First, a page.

A History of Market Performance
From Ancient Babylonia to the Modern World
Edited by R.J. Van der Spek, Jan Luiten van Zanden, E.S. van Leeuwen
To Be Published December 1st 2013 by Routledge – 496 pages
This exciting new volume examines the development of market performance from Antiquity until the dawn of the Industrial Revolution.
Efficient market structures are agreed by most economists to serve as evidence of economic prosperity, and to be prerequisites for further economic growth. However, this is the first study to examine market performance as a whole, over such a large time period. Presenting a hitherto unknown and inaccessible corpus of data from ancient Babylonia, this international set of contributors are for the first time able to offer an in-depth study of market performance over a period of 2,500 years.
The contributions focus on the market of staple crops, as they were crucial goods in these societies. Over this entire period, all papers provide a similar conceptual and methodological framework resting on a common definition of market performance combined with qualitative and quantitative analyses resting on new and improved price data. In this way, the book is able to combine analysis of the Babylonian period with similar work on the Roman, Early-and Late Medieval and Early Modern period.
Bringing together input from assyriologists, ancient historians, economic historians and economists, this volume will be crucial reading for all those with an interest in ancient history, economic history and economics.
1. Market performance through the ages. From first millennium BC Babylonia to 19th century Europe and China R.J. van der Spek, Bas van Leeuwen and J.L. van Zanden I. METHODOLOGY 2. Market performance in early economies: concepts and empirics.
With an application to Babylon P. Földvári and B. van Leeuwen 3. Statistical analysis of historical time series with messy features: the Babylonian price data S.J. Koopman 4. The welfare effects of market performance: A short outline of the main issues K.G. Persson II. BABYLONIA 5. Market Performance and Market Integration in Babylonia in the "Long Sixth Century" BC M. Jursa 6. International trade in Babylonia in the first millennium BC K. Kleber 7. Climate, war and economic development: the case of Babylonia R. Pirngruber, J.A.M. Huijs and B. van Leeuwen 8. Price data from the Late Achaemenid and Early Hellenistic period J. Hackl and R. Pirngruber III. PRICE VOLATILITY AND MARKETS ELSEWHERE AND LATER 9. Mediterranean grain prices in classical antiquity Sitta von Reden and Dominic Rathbone 10. Price volatility and markets in late medieval and early modern Europe Victoria Bateman 11. Markets and Price Fluctuations in England & Ireland, 1785-1913 L. Kennedy and Peter Solar 12. The organization and scope of grain markets in Qing China (1644-1911) Carol H. Shiue IV. THE ROLE OF MONEY AND MARKETS 13. Circulation of Coins and Economic History in the Near East 6th – 1st cent. B.C. Frédérique Duyrat 14. A frog’s eye view of the Roman market: the Batavian case J. Aarts, VU University Amsterdam 15. The circulation of money and the behaviour of prices in Medieval and early modern England Nick Mayhew 16. Money supply and the price mechanism: the interaction of money, prices and wages in Beijing in the long 19th century Peng Kaixiang V. LONG TERM PATTERNS 17. Risk aversion and storage in pre-industrial economies: from Babylonian times until the industrial revolution B. van Leeuwen and P. Földvári 18. Long-run patterns in market performance and the genesis of the market economy: Markets around the Mediterranean from Nebuchadnezzar to Napoleon (580 BC and AD 1800) B. van Leeuwen, P. Földvári, and Jan Luiten van Zanden 19. How much can you buy for silver? Staple crops and silver from antiquity till the industrial revolution R.J. van der Spek, B. van Leeuwen and P. Földvári VI. CONCLUSION 20. Markets – What markets? On price volatility, market performance and the state R.J. van der Spek, B. van Leeuwen, J.L. van Zanden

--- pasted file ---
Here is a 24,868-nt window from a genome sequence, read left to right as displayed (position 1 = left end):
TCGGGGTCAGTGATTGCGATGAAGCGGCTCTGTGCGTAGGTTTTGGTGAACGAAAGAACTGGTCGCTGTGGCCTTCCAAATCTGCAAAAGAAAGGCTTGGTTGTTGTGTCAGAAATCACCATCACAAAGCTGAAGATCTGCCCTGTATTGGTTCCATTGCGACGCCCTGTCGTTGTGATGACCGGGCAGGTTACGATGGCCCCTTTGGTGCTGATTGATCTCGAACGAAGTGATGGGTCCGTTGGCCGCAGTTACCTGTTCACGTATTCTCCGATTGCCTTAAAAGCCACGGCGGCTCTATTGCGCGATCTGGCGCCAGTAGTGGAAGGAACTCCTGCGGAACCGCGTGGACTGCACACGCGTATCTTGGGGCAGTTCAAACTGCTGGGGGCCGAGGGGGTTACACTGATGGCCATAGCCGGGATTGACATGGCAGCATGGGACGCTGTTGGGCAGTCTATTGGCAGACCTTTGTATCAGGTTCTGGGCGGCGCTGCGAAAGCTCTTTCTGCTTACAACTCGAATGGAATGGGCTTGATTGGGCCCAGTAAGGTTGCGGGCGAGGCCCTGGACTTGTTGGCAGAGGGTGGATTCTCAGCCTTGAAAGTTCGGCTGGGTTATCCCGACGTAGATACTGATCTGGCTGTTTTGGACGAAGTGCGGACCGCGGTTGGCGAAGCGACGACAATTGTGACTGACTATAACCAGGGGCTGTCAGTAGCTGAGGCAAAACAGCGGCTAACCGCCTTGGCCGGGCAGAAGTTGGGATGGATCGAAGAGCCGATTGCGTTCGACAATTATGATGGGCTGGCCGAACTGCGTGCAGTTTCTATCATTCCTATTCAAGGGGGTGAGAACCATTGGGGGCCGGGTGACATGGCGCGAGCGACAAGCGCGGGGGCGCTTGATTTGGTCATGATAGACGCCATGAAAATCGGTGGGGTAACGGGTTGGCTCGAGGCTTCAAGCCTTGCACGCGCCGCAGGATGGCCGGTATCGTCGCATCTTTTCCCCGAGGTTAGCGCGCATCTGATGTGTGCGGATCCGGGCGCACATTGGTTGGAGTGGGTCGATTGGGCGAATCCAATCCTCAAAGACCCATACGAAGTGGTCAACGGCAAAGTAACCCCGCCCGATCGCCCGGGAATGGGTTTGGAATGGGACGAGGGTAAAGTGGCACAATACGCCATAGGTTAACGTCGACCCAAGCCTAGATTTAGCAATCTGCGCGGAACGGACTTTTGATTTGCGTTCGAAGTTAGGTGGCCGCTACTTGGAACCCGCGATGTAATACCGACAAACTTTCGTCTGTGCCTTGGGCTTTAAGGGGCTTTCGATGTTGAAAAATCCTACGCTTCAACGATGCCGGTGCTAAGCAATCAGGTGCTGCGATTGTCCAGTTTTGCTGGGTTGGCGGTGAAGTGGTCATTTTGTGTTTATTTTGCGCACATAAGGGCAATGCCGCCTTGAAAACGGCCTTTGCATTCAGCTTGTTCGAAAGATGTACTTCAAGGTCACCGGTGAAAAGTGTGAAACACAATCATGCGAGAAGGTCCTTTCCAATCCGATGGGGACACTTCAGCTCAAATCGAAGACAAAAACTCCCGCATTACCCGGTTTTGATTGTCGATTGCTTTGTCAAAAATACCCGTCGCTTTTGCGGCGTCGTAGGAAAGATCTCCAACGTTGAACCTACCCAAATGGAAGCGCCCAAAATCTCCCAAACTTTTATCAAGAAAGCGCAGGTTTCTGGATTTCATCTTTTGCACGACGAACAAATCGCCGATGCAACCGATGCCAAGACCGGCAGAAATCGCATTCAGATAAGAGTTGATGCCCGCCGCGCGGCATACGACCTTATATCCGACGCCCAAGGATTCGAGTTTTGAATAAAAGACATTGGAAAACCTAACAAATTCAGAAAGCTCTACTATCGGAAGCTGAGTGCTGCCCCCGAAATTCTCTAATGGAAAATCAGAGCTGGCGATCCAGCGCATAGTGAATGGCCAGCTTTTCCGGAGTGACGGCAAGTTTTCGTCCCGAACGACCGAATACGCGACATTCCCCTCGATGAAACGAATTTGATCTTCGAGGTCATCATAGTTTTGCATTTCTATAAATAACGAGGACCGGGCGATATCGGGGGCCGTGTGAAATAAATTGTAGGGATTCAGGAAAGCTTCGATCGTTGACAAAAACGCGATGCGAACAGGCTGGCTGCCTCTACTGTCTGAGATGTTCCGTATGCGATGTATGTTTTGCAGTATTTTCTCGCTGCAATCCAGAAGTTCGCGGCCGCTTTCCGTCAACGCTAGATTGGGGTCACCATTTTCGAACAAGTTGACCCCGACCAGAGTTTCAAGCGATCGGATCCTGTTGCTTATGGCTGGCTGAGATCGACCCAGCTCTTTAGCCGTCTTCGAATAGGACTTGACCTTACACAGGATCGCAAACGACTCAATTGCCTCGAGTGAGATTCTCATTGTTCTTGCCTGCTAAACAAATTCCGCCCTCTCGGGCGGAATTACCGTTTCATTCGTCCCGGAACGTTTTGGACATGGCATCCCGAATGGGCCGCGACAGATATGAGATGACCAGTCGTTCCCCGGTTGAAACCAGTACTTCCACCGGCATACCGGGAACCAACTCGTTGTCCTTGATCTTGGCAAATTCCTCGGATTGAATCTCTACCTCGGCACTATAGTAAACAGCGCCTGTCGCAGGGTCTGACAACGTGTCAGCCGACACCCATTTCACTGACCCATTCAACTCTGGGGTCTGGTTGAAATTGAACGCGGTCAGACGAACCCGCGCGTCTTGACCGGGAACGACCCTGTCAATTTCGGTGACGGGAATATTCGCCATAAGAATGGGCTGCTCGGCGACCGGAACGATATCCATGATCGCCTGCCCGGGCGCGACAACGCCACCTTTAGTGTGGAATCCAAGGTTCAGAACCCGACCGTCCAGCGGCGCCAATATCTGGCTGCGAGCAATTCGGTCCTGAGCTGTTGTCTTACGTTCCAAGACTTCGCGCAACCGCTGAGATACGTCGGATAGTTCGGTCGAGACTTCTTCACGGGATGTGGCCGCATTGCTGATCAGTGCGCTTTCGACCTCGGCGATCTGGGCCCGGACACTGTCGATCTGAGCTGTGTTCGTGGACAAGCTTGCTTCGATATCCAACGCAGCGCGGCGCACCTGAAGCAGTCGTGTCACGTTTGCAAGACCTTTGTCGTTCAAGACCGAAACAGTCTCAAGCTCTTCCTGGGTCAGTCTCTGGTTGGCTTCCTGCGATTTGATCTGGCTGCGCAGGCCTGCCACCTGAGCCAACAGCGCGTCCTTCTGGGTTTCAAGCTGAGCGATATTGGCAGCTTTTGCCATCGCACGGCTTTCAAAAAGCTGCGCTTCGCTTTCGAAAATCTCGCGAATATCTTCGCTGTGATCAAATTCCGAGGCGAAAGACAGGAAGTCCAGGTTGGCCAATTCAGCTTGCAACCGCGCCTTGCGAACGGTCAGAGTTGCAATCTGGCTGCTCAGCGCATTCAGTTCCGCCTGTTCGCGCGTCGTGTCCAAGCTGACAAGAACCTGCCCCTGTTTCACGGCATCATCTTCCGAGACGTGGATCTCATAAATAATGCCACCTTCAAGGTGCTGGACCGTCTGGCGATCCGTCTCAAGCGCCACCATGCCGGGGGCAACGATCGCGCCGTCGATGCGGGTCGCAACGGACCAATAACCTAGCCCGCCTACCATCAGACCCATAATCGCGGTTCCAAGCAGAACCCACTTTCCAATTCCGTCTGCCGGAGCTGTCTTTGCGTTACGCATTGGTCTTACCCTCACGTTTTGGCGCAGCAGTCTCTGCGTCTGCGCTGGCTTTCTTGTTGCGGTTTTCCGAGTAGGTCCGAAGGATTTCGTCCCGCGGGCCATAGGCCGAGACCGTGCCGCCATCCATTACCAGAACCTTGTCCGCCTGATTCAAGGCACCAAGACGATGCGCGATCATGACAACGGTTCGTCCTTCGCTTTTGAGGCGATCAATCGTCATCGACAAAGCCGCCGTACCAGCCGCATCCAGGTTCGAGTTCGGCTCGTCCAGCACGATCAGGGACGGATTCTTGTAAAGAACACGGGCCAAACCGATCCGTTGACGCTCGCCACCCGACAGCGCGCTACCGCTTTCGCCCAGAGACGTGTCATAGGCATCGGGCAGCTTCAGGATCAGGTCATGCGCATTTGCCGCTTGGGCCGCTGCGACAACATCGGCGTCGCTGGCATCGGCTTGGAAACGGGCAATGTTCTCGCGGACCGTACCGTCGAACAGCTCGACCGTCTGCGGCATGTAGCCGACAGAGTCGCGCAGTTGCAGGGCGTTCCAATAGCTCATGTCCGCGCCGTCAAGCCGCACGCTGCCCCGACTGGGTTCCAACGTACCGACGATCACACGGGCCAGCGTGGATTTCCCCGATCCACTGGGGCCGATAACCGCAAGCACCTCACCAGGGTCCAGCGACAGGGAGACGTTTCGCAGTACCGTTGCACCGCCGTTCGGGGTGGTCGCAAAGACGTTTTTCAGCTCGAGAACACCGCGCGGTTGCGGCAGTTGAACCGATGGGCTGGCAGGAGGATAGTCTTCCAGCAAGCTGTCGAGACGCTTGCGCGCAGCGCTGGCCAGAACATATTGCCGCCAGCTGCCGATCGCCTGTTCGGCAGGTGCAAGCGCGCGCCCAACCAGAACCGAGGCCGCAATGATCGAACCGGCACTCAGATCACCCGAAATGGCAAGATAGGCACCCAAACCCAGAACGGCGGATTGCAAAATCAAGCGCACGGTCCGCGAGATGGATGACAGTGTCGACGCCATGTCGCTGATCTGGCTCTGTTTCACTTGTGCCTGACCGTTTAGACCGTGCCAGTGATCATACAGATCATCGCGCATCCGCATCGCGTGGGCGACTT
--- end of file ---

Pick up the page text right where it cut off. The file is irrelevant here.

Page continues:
Prof. dr. R.J. van der Spek is professor of Ancient Mediterranean and West-Asiatic History at the VU University (Vrije Universiteit), Amsterdam.
Prof. dr. J.L. van Zanden is faculty professor of global economic history at Utrecht University, the Netherlands.
Dr. B. van Leeuwen is senior researcher at Warwick University, UK and postdoc researcher at the VU University Amsterdam and Utrecht University, the Netherlands.